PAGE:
Non-fiction accounts of the elderly tend to focus on the end of life and on the children who are their caretakers. These do address the reality of aging but are often more about the impact of decline on those who love them than on the people themselves. If they look backwards to a time before, it is almost always about the relationship they had with the child now taking care of them in their final years. Can't We Talk About Something More Pleasant?, Bettyville, and The Bridge Ladies are just some of the fairly recent entries into this unflinching look at aging.
How long this trend of older or elderly people as main character will last, I don't know. But while it does last, I am enjoying it, enjoying being reminded of the verve and spark, the very humanity of people who deserve to be seen even when we might want to close our eyes to the fact of mortality and all of our inevitable ends. I want to acknowledge the poignancy and the mischievousness and everything else too though. I still have a couple of books that will do for this on my shelves or on my wish list: The 100-Year-Old Man Who Climbed Out the Window and Disappeared and The Heart of Henry Quantum. Are there more that I'm missing? Let me know!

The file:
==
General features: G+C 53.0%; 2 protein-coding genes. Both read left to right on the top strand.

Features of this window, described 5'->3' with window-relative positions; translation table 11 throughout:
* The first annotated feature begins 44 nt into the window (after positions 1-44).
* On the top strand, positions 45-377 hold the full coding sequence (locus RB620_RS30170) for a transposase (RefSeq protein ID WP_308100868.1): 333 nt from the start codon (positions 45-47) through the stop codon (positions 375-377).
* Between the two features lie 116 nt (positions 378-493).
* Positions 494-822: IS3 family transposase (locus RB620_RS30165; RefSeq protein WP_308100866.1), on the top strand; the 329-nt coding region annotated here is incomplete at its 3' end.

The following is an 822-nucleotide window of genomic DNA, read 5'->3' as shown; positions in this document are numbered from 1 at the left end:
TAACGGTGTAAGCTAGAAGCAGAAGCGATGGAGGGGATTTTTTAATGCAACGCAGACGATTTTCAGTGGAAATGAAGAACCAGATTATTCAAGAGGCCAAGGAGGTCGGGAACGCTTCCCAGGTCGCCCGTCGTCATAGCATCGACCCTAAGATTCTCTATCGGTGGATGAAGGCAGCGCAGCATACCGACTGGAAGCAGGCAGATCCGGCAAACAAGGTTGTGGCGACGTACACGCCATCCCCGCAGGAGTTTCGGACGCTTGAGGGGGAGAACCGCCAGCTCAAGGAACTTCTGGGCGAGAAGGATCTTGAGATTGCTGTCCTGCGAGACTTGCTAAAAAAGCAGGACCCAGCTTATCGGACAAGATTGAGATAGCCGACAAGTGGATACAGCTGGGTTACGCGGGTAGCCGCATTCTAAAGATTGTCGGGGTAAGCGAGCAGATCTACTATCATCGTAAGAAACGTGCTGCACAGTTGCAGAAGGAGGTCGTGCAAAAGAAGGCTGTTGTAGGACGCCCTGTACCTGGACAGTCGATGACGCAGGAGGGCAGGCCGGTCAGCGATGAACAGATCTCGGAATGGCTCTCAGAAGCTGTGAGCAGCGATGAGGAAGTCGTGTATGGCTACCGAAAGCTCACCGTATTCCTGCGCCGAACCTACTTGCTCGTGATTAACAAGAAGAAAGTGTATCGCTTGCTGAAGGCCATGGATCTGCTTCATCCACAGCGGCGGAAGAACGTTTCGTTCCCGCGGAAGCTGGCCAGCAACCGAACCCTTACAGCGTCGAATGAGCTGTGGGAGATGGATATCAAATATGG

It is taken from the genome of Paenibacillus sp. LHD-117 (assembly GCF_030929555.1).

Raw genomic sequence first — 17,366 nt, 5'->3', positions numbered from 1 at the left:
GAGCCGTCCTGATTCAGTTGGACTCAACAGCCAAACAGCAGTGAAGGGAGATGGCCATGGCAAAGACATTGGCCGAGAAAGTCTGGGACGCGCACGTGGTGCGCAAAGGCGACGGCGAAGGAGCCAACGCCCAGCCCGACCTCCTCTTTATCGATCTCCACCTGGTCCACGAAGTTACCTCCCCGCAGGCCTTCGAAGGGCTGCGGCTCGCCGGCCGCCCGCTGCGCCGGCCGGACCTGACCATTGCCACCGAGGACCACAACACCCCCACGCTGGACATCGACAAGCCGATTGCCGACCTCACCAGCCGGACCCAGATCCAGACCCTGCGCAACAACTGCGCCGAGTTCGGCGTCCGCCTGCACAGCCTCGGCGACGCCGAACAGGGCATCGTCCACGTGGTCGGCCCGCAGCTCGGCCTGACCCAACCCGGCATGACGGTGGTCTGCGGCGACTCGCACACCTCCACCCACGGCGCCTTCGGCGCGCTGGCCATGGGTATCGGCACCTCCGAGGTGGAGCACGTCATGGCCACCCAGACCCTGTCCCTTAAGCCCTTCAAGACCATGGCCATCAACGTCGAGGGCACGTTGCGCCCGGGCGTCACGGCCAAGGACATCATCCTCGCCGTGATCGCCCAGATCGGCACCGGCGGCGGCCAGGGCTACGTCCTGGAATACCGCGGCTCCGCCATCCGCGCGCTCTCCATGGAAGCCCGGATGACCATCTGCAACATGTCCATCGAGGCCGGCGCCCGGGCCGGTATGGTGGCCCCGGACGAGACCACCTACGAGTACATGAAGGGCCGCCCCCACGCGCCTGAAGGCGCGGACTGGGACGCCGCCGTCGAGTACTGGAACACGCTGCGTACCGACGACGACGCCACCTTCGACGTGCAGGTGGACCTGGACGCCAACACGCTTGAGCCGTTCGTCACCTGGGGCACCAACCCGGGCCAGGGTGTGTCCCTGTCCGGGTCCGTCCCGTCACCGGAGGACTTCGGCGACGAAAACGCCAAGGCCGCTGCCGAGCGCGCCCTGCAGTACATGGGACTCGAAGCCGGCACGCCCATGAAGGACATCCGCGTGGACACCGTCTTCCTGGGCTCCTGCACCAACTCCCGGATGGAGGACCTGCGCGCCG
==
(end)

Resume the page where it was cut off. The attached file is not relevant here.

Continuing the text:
This week my reading travels didn't take me very far at all. I went along with a woman looking back at her past and the boy/man she once loved who ended up in a very different place than she did. I was on Nantucket as a mother grieved the death of her autistic son and the loss of her marriage while another woman contemplated the loss of her own identity in the wake of her husband's infidelity. And now I am in California during the modern day Gold Rush as well as learning about the historical event that preceded it. Where did your reading travels take you this past week?